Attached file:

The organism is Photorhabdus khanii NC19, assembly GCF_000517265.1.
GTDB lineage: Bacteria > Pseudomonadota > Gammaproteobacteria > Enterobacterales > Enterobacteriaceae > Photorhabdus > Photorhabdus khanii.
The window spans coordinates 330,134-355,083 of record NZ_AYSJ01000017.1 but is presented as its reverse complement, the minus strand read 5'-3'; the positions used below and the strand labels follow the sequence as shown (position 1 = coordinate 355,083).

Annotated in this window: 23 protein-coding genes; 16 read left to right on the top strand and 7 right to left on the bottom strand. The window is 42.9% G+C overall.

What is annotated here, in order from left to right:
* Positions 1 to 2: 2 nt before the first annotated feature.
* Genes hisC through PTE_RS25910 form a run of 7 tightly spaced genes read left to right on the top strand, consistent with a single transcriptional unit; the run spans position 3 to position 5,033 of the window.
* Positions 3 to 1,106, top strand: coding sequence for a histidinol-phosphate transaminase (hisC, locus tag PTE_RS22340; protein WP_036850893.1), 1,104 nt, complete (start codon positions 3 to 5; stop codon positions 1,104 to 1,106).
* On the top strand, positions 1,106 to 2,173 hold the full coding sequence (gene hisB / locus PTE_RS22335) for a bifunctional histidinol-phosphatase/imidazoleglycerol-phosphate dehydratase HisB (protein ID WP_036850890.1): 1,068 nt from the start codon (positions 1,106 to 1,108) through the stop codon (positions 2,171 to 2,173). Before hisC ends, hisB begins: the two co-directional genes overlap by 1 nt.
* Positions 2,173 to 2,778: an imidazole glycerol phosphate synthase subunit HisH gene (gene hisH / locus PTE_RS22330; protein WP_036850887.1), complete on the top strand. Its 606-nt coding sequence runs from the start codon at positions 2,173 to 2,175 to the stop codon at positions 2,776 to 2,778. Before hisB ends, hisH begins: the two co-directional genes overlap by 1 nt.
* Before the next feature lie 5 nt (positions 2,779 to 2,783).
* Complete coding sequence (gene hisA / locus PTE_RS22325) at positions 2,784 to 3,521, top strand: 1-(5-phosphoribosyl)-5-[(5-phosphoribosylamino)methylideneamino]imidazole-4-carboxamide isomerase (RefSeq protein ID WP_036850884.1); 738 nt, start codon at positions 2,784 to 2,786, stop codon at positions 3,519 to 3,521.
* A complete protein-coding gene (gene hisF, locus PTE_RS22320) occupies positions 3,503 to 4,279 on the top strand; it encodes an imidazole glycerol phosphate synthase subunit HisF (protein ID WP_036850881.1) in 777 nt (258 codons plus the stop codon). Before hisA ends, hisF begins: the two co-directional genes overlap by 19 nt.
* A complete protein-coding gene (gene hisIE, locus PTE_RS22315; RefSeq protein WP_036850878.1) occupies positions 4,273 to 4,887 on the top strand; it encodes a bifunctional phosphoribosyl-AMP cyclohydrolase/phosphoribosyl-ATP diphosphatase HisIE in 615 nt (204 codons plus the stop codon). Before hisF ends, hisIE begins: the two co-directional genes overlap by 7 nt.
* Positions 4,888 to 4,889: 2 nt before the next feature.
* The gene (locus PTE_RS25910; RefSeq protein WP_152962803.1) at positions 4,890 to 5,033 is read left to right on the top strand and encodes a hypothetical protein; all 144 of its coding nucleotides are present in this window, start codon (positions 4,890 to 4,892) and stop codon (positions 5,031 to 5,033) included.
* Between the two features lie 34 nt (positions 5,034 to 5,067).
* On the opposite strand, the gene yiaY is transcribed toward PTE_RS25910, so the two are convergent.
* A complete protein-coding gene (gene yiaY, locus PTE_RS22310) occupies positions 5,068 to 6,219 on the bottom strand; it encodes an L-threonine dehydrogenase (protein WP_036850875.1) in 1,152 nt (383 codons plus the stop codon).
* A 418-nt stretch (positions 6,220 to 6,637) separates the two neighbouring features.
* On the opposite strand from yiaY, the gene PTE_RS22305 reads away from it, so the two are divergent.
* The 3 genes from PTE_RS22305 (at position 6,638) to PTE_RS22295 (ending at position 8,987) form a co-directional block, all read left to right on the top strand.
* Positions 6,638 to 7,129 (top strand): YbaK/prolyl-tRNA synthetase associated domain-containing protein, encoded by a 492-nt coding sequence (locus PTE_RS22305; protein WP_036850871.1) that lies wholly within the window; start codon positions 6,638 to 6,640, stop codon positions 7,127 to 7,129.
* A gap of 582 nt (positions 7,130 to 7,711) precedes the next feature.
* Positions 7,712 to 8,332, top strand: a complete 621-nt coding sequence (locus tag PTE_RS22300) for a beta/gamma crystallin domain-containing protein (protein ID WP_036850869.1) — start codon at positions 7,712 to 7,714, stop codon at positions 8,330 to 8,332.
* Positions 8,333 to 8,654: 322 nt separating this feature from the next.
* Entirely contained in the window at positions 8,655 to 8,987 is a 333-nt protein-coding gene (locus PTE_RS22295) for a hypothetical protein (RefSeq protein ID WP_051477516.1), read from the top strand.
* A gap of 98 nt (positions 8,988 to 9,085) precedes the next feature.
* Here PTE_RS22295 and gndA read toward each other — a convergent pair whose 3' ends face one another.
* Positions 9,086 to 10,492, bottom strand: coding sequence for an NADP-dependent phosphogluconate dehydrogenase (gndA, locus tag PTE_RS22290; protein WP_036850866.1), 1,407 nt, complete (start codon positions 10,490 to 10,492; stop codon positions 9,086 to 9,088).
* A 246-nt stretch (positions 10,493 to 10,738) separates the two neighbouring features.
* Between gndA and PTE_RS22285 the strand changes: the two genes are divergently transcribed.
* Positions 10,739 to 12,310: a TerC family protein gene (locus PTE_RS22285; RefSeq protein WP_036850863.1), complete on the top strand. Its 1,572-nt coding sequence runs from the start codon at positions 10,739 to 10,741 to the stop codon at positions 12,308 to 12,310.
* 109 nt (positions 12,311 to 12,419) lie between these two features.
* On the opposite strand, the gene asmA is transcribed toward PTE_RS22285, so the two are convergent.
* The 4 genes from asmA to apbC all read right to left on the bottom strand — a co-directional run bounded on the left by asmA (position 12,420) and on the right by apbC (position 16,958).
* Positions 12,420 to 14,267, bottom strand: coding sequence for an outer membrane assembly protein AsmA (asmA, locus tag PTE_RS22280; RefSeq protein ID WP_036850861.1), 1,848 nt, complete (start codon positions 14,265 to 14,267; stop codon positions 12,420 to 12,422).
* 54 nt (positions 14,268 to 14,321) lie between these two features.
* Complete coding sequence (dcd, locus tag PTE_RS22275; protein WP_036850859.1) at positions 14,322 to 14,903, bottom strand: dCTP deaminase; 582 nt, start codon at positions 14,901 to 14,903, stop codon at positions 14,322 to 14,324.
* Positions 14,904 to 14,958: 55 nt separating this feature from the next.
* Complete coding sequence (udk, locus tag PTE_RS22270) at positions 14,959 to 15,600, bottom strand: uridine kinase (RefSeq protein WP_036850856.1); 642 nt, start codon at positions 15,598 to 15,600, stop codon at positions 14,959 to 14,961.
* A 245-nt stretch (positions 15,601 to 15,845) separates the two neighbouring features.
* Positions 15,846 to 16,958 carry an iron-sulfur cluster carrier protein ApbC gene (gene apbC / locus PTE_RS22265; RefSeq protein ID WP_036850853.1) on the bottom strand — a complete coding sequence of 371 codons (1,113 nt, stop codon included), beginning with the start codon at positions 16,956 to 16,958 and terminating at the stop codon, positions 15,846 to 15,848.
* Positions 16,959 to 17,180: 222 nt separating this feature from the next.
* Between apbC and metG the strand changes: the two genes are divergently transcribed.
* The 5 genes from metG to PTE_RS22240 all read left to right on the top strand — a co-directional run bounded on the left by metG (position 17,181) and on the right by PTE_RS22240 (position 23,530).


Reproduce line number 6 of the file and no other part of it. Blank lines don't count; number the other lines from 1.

* Positions 1 to 2: 2 nt before the first annotated feature.